When do you have to appoint an auditor for your company?

“I’ve just started my own private IT company. As a new business, I want to limit unnecessary expenses. I know there will be accounting costs but am not sure if I already have to appoint an auditor for the business. I would like to avoid this cost if I can?”

To answer your question, one must look at what the Companies Act 71 of 2008 (“Companies Act“) determines in respect of auditing and accounting requirements for a private company like yours. Unlike the previous Companies Act of 1973 which required all companies to be audited, the current Companies Act is less onerous in that it only requires certain categories of companies to be audited.

Whether a company must be audited by a registered auditor or simply be independently reviewed by an accountant will depend on the type of company. The Companies Act classifies companies as either profit companies or non-profit companies. With profit companies, the Companies Act further distinguishes between four different types of companies, namely, private companies, personal liability companies, state owned companies and public companies. In your case, we are dealing with a private profit company, which is a company that is not a state-owned company, has a Memorandum of Incorporation (“MOI”) prohibiting it from offering any of its securities to the public and restricts the transferability of its securities.

So the question then is – when will a private profit company need to appoint an auditor?

The Companies Act states that private companies must have their financial statements audited if it is in the ‘public’s interest’ to do so. Regulation 28 of the Companies Act provides the framework to determine when it is in the public’s interest to have the financials of a company audited, by requiring that a private profit company must be audited if it meets any one of the following criteria:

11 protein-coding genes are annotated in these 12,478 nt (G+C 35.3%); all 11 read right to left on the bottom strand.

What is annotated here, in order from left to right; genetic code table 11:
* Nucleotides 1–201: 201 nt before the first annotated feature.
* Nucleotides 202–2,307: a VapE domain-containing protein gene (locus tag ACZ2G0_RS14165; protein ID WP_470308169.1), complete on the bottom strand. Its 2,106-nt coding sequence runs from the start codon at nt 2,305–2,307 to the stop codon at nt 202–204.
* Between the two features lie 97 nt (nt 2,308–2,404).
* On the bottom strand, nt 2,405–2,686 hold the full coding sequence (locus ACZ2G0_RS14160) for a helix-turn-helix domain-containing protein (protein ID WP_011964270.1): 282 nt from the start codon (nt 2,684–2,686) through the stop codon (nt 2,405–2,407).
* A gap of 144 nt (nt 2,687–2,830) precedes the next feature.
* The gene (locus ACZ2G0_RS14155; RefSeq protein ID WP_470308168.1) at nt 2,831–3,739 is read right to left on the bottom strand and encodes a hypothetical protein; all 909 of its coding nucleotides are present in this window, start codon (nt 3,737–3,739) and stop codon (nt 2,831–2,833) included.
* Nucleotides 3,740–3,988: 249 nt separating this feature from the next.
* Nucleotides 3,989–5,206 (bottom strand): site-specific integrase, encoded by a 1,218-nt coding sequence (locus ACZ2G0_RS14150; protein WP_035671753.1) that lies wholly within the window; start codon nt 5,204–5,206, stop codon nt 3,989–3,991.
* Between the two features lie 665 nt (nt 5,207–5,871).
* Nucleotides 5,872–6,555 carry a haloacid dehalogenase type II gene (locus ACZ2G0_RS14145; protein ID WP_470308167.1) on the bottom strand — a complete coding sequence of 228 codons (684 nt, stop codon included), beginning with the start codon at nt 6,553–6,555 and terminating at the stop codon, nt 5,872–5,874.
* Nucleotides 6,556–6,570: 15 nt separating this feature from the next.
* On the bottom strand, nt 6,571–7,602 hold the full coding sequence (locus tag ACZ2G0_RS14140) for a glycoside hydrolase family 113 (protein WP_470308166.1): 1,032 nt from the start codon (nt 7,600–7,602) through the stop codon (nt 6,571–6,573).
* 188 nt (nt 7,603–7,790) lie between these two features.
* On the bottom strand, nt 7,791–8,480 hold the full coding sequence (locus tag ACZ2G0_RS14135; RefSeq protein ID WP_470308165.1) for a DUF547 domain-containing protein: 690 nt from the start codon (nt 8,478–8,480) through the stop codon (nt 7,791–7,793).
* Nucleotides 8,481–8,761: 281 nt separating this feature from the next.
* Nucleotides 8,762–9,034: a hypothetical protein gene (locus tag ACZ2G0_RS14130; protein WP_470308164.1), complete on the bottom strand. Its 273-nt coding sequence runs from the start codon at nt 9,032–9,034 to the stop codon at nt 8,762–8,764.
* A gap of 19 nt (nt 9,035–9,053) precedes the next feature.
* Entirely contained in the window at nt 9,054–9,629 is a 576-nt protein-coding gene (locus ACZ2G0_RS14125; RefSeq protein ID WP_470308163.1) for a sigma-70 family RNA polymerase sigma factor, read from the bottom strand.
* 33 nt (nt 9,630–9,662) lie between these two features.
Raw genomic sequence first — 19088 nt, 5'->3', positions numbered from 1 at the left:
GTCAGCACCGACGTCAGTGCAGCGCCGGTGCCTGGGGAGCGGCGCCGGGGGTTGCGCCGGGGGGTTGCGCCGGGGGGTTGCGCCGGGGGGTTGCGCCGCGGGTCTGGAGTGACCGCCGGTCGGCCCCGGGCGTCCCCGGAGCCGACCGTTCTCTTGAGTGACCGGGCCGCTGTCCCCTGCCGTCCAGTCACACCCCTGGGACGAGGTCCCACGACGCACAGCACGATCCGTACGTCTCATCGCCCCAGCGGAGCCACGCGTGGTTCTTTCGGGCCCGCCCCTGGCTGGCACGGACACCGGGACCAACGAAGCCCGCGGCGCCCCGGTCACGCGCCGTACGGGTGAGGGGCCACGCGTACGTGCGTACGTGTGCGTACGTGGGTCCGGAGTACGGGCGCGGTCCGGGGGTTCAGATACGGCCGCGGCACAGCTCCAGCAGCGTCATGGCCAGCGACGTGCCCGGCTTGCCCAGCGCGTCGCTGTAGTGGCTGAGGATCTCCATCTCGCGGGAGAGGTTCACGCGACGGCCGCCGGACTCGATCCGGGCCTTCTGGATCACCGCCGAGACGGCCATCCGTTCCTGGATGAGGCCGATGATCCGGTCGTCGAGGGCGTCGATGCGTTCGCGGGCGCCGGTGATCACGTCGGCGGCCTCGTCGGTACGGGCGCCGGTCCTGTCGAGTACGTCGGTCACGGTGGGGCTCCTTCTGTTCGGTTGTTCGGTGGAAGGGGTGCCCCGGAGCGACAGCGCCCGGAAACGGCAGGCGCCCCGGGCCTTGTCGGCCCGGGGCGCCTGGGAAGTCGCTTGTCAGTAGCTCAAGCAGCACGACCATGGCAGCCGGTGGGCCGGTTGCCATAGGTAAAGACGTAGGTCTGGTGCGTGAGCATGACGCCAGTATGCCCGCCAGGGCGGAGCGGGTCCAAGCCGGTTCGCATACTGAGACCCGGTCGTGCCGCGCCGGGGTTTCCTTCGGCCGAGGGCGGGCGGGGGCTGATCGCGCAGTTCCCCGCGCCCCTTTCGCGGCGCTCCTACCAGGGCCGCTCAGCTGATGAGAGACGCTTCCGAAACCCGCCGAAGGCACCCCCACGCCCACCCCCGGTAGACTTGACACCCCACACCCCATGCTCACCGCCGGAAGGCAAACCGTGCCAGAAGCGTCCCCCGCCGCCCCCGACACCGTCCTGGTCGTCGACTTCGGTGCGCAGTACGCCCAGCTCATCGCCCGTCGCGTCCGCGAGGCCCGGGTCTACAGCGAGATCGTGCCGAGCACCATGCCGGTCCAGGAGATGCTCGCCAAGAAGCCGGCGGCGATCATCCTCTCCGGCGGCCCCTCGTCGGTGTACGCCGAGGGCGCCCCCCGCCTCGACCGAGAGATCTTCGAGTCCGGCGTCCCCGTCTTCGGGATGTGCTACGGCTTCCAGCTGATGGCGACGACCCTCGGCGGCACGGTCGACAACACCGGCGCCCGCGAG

• If such a company, in the ordinary course of its primary activities, holds assets in a fiduciary capacity for persons who are not related to the company, and the aggregate value of such assets held at any time during the financial year exceeds R5 million;  or
  • Any other company whose public interest score in that financial year is 350 or more;  or
  • Any other company whose public interest score in that financial year is at least 100 (but less than 350) and whose annual financial statements for that year were internally compiled.

The Companies Act provides for a public interest point system which is aimed at calculating the extent of the stake which the South African public holds in a company and in turn determines whether the company should be audited or not. A company scores one point for every employee, one point for every R1 million in turnover, one point for every R1 million in third-party debt and one point for every shareholder it has.

The lower level of the threshold provides for those companies that do their accounting internally and specifically employ their own accountant for this purpose instead of outsourcing it to an independent firm of accountants. Such companies must have their books audited if they score at least 100 public interest points. Companies that use external accountants to do their books only have to undergo annual auditing if they score 350 public interest points or more.

A company may voluntarily elect, either by a directors’ resolution or a shareholder resolution depending on its MOI, to have its annual financial statements audited or include an express audit requirement in its MOI. 

In contrast, some private companies may purely be required to have their annual financial statements independently reviewed. This is the case for private companies whose public interest score in a specific financial year is at least 100 (but less than 350) and whose annual financial statements for that year were independently compiled, as well as companies whose public interest score in that financial year is less than 100.

It is important to also note the provisions of section 30(2A) of the Act, which provides an exemption to both audit and independent review. Should every person who is a shareholder of a company also be a director of that company, such company is exempt from the requirements to have its annual financial statements audited or reviewed, provided it does not fall into a class that is specifically required to do so in terms of the Act or other legislation or any agreement to which it is a party. If a company is not required to be audited but is not exempt in terms of section 30(2A), then its annual financial statements must be independently reviewed.

What should be clear from the above is that not all companies need to be audited or possibly even independently reviewed. Our advice is to consult an attorney or auditor to help you obtain certainty about your auditing requirements if you are unsure.

September 10, 2018

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